The failure of the latest health care push in Congress has come as disappointing news for fans of health savings accounts.
A Republican health care bill died in the Senate this week over funding for Medicaid and other issues. But one of the measure’s less controversial provisions would have beefed up what an HSA can be used for and how much you can contribute to one of these tax-advantaged accounts.
Lawmakers are likely to try again to seek more funding for HSAs, and they’re not the only ones enthusiastic about them. You may already have one through work, because employers increasingly are encouraging workers to sign up and start saving.
When HSAs are used correctly, consumers can save thousands. But there are a few significant pitfalls you need to avoid.
The lowdown on HSAs
You are eligible for an HSA if you use a high-deductible health plan (HDHP), which has quickly become one of the most common types of health insurance in the U.S. More than 20 million Americans had an HDHP and an HSA in 2016.
High-deductible health plans offer consumers a trade-off: You pay lower premiums but must fork over higher out-of-pocket costs.
And that’s where a health savings account comes in. It’s like an IRA for health care, allowing you to use pre-tax dollars to pay for your copayments, higher deductible and other eligible out-of-pocket medical costs.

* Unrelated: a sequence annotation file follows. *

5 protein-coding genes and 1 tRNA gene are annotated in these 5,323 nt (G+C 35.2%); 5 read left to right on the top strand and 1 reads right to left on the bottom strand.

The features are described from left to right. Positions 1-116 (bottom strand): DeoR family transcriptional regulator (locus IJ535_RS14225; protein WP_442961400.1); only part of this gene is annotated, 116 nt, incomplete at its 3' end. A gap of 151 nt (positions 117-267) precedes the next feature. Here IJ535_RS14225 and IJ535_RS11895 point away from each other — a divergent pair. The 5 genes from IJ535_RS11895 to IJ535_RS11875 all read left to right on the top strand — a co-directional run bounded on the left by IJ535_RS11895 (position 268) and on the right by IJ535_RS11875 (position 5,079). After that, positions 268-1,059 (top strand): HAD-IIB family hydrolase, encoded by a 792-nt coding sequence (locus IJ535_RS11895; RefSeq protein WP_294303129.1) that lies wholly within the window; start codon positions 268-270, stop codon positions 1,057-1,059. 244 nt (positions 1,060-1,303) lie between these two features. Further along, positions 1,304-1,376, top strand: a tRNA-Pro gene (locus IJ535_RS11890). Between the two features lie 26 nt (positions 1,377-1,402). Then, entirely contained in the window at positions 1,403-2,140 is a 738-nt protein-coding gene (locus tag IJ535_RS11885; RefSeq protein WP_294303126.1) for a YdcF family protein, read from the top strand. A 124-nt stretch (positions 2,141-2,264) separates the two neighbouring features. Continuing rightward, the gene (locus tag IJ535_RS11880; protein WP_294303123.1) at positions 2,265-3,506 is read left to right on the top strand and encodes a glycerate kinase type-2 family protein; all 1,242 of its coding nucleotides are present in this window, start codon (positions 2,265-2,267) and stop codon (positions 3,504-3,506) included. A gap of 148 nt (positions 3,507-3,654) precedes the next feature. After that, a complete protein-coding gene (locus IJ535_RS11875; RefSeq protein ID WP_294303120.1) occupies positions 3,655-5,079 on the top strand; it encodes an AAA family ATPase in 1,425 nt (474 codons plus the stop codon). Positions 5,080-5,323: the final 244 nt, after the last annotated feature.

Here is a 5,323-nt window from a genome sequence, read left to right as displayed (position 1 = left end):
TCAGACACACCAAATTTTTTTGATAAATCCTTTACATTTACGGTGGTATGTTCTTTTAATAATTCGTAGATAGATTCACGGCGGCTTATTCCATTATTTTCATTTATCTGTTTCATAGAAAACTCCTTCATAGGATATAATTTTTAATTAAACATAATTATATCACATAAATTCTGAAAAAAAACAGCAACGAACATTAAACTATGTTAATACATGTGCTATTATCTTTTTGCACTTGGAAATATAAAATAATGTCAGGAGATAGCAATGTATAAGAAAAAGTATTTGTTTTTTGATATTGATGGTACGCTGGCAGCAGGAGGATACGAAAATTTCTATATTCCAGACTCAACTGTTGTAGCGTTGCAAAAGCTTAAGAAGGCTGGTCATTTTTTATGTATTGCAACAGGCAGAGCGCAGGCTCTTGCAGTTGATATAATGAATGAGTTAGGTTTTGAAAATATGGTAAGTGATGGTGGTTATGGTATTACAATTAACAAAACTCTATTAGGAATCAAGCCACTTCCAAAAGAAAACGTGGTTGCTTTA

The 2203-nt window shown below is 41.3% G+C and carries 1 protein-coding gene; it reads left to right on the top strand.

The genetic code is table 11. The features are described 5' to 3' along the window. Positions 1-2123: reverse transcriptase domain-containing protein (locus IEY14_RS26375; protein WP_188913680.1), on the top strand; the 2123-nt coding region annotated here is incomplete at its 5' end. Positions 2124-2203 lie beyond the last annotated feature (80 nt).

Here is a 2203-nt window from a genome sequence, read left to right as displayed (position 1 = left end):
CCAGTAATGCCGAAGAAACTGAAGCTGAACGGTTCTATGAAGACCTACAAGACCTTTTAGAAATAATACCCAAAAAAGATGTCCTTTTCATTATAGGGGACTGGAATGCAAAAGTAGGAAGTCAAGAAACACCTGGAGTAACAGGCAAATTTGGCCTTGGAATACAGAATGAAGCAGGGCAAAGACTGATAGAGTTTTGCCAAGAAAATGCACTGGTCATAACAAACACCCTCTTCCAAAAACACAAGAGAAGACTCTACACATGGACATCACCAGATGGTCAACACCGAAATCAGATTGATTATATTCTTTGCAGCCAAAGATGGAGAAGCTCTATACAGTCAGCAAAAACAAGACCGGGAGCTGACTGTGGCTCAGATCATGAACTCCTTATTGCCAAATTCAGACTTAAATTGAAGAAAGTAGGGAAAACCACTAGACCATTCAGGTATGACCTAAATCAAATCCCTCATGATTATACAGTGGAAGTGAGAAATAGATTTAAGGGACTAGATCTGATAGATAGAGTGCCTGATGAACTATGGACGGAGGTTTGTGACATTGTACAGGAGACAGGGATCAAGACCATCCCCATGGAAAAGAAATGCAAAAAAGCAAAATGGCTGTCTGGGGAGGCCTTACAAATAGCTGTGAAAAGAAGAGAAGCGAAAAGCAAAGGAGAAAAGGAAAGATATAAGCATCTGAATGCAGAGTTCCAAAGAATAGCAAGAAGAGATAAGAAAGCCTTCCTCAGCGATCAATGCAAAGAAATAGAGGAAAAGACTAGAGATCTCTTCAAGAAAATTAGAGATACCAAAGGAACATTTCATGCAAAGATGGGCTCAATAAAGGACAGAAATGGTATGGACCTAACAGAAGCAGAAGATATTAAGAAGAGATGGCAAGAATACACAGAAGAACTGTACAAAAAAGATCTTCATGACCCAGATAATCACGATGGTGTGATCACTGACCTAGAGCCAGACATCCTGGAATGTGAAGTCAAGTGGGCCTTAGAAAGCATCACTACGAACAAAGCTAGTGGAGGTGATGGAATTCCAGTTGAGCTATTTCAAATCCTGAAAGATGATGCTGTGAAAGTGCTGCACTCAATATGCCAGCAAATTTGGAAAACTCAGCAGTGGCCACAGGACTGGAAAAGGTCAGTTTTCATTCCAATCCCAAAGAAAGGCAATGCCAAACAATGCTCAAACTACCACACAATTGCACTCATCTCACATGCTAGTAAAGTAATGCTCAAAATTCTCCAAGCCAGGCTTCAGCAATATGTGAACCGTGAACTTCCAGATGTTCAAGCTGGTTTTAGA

Senate Republican leaders wanted to ramp up what an HSA can do, by allowing the money to be used for health insurance premiums, too.
They also wanted to: nearly double the limits on contributions into HSAs; let parents use HSA money to pay an adult child’s medical bills until age 27; and make nonprescription drugs an eligible expense.
HSAs are thrice blessed by the IRS.
You contribute to your account before income taxes are taken out. You then invest the money tax-free for as long as you want. And when it comes time to use the money to pay for your broken hip, you withdraw funds from your account tax-free.
Employers love the lower premiums from the accompanying high-deductible health plans, plus they think employees would spend less on health care if they were more tied to paying the bill.
HSAs, though, come with serious drawbacks. The market is relatively young, consumers often face high fees, and it can be difficult to suss out your options.
Morningstar recently looked at the savings and investment options from the 10 of the largest HSA plan providers and concluded that only one firm offered a “compelling” product for both investing money and then spending it. Other options had issues, such as high monthly maintenance fees, poor investment options and high administrative costs.
Another problem is that many people don’t have the discretionary income to fund their accounts, even with pre-tax dollars.
Nearly 1 in 6 taxpayers earning more than $200,000 a year contributed to an HSA in 2014, according to the Tax Policy Center, compared to only 1 in 20 of those making between $30,000 and $50,000.
HSAs can be a powerful part of your retirement portfolio.
Workers can let the power of compounding interest work on their behalf to build up a nest egg for an unexpected medical expense, or to help finance Medicare premiums later in life.
But you have to participate. Contributions by employer and employee into the typical HSA last year totaled less than $3,000, according to the Employee Benefit Research Institute. Only 1 in 8 account holders maxed out their contributions.
If you do decide an HSA is your best bet, make sure you actually put money into it.